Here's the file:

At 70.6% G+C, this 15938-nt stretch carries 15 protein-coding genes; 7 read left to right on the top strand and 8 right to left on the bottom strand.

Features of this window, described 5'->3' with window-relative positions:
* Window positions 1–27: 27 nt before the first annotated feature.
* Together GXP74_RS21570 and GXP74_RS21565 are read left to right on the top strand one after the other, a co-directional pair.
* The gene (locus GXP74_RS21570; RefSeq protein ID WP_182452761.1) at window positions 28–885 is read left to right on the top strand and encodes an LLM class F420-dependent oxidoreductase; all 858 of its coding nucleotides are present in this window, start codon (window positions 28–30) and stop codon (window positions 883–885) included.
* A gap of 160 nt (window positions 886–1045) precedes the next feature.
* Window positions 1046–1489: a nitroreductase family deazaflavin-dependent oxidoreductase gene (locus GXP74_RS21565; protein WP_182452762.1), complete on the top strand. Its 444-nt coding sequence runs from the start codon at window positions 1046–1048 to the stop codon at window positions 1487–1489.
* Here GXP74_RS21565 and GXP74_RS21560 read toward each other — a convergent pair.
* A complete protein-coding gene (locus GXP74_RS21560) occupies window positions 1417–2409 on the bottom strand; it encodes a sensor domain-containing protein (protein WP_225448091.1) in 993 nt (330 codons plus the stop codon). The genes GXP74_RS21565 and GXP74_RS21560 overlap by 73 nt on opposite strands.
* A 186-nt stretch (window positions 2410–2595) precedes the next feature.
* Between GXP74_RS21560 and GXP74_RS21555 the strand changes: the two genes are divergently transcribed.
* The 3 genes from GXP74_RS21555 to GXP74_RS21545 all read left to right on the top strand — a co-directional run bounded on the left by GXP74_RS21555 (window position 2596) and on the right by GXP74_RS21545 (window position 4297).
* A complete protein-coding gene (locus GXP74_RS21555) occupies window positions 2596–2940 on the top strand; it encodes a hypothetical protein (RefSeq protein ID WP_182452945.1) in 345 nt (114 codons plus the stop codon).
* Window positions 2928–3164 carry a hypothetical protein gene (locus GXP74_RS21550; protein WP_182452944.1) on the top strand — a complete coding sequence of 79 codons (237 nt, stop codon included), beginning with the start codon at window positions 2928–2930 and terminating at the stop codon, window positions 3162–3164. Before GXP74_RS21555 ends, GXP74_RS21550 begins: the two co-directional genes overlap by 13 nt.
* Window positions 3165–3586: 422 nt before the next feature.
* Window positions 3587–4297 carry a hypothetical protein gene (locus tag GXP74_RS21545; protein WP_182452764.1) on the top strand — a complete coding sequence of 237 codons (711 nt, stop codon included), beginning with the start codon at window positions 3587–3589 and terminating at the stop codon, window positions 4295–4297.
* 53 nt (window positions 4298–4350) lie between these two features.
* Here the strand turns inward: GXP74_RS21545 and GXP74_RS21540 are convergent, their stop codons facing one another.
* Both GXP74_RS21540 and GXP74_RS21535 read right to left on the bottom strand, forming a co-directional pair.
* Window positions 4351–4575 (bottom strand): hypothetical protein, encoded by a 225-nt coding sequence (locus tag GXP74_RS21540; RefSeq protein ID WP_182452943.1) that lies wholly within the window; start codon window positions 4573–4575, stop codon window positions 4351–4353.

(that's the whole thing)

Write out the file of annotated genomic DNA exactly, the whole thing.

At 70.6% G+C, this 15938-nt stretch carries 15 protein-coding genes; 7 read left to right on the top strand and 8 right to left on the bottom strand.

Features of this window, described 5'->3' with window-relative positions:
* Window positions 1–27: 27 nt before the first annotated feature.
* Together GXP74_RS21570 and GXP74_RS21565 are read left to right on the top strand one after the other, a co-directional pair.
* The gene (locus GXP74_RS21570; RefSeq protein ID WP_182452761.1) at window positions 28–885 is read left to right on the top strand and encodes an LLM class F420-dependent oxidoreductase; all 858 of its coding nucleotides are present in this window, start codon (window positions 28–30) and stop codon (window positions 883–885) included.
* A gap of 160 nt (window positions 886–1045) precedes the next feature.
* Window positions 1046–1489: a nitroreductase family deazaflavin-dependent oxidoreductase gene (locus GXP74_RS21565; protein WP_182452762.1), complete on the top strand. Its 444-nt coding sequence runs from the start codon at window positions 1046–1048 to the stop codon at window positions 1487–1489.
* Here GXP74_RS21565 and GXP74_RS21560 read toward each other — a convergent pair.
* A complete protein-coding gene (locus GXP74_RS21560) occupies window positions 1417–2409 on the bottom strand; it encodes a sensor domain-containing protein (protein WP_225448091.1) in 993 nt (330 codons plus the stop codon). The genes GXP74_RS21565 and GXP74_RS21560 overlap by 73 nt on opposite strands.
* A 186-nt stretch (window positions 2410–2595) precedes the next feature.
* Between GXP74_RS21560 and GXP74_RS21555 the strand changes: the two genes are divergently transcribed.
* The 3 genes from GXP74_RS21555 to GXP74_RS21545 all read left to right on the top strand — a co-directional run bounded on the left by GXP74_RS21555 (window position 2596) and on the right by GXP74_RS21545 (window position 4297).
* A complete protein-coding gene (locus GXP74_RS21555) occupies window positions 2596–2940 on the top strand; it encodes a hypothetical protein (RefSeq protein ID WP_182452945.1) in 345 nt (114 codons plus the stop codon).
* Window positions 2928–3164 carry a hypothetical protein gene (locus GXP74_RS21550; protein WP_182452944.1) on the top strand — a complete coding sequence of 79 codons (237 nt, stop codon included), beginning with the start codon at window positions 2928–2930 and terminating at the stop codon, window positions 3162–3164. Before GXP74_RS21555 ends, GXP74_RS21550 begins: the two co-directional genes overlap by 13 nt.
* Window positions 3165–3586: 422 nt before the next feature.
* Window positions 3587–4297 carry a hypothetical protein gene (locus tag GXP74_RS21545; protein WP_182452764.1) on the top strand — a complete coding sequence of 237 codons (711 nt, stop codon included), beginning with the start codon at window positions 3587–3589 and terminating at the stop codon, window positions 4295–4297.
* 53 nt (window positions 4298–4350) lie between these two features.
* Here the strand turns inward: GXP74_RS21545 and GXP74_RS21540 are convergent, their stop codons facing one another.
* Both GXP74_RS21540 and GXP74_RS21535 read right to left on the bottom strand, forming a co-directional pair.
* Window positions 4351–4575 (bottom strand): hypothetical protein, encoded by a 225-nt coding sequence (locus tag GXP74_RS21540; RefSeq protein ID WP_182452943.1) that lies wholly within the window; start codon window positions 4573–4575, stop codon window positions 4351–4353.